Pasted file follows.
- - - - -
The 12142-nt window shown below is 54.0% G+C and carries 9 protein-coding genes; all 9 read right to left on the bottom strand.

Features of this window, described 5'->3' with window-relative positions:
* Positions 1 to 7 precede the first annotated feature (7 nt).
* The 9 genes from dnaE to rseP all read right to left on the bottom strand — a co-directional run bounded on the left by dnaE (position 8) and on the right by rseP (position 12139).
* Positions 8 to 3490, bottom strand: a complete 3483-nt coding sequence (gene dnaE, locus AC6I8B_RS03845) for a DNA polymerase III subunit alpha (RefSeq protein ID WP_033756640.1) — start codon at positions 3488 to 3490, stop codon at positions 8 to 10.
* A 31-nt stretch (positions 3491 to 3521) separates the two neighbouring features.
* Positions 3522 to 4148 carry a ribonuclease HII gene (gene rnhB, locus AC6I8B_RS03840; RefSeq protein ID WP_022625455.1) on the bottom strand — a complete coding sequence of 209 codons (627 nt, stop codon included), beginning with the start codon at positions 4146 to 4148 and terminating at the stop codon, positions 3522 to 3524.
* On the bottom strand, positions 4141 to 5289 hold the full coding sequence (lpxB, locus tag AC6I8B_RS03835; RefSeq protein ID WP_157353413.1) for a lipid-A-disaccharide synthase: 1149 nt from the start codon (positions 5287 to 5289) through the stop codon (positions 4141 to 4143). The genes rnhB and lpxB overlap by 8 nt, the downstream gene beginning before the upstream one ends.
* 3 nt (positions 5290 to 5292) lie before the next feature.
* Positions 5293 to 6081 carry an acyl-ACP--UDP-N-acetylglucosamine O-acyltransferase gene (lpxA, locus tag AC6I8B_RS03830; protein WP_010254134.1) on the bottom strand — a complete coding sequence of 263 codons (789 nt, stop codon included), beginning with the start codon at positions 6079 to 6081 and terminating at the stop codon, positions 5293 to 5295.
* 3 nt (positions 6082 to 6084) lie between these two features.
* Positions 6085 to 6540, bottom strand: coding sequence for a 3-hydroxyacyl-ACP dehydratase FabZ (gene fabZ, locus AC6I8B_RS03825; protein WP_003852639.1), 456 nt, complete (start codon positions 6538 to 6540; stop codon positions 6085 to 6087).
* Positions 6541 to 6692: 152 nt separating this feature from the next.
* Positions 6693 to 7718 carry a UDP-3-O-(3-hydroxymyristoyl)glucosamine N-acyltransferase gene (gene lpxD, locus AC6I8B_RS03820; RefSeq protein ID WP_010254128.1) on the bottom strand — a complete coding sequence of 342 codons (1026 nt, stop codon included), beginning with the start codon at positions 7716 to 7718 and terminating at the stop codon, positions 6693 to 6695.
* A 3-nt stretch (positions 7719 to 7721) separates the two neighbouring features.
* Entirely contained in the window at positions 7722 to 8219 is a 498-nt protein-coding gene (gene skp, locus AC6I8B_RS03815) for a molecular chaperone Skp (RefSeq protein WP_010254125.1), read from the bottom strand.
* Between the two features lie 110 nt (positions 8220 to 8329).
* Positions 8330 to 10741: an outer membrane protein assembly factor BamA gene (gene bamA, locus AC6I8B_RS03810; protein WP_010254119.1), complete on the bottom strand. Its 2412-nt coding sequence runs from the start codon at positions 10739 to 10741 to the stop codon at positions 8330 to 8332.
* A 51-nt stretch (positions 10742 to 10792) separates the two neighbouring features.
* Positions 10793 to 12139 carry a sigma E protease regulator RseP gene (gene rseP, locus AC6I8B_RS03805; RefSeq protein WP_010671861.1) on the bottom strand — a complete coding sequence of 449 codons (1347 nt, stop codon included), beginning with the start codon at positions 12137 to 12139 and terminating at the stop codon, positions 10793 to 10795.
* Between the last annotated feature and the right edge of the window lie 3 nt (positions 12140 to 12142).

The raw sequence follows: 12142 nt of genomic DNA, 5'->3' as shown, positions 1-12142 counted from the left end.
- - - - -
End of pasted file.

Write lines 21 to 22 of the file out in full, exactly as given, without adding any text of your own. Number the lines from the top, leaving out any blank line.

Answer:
* Between the last annotated feature and the right edge of the window lie 3 nt (positions 12140 to 12142).

The raw sequence follows: 12142 nt of genomic DNA, 5'->3' as shown, positions 1-12142 counted from the left end.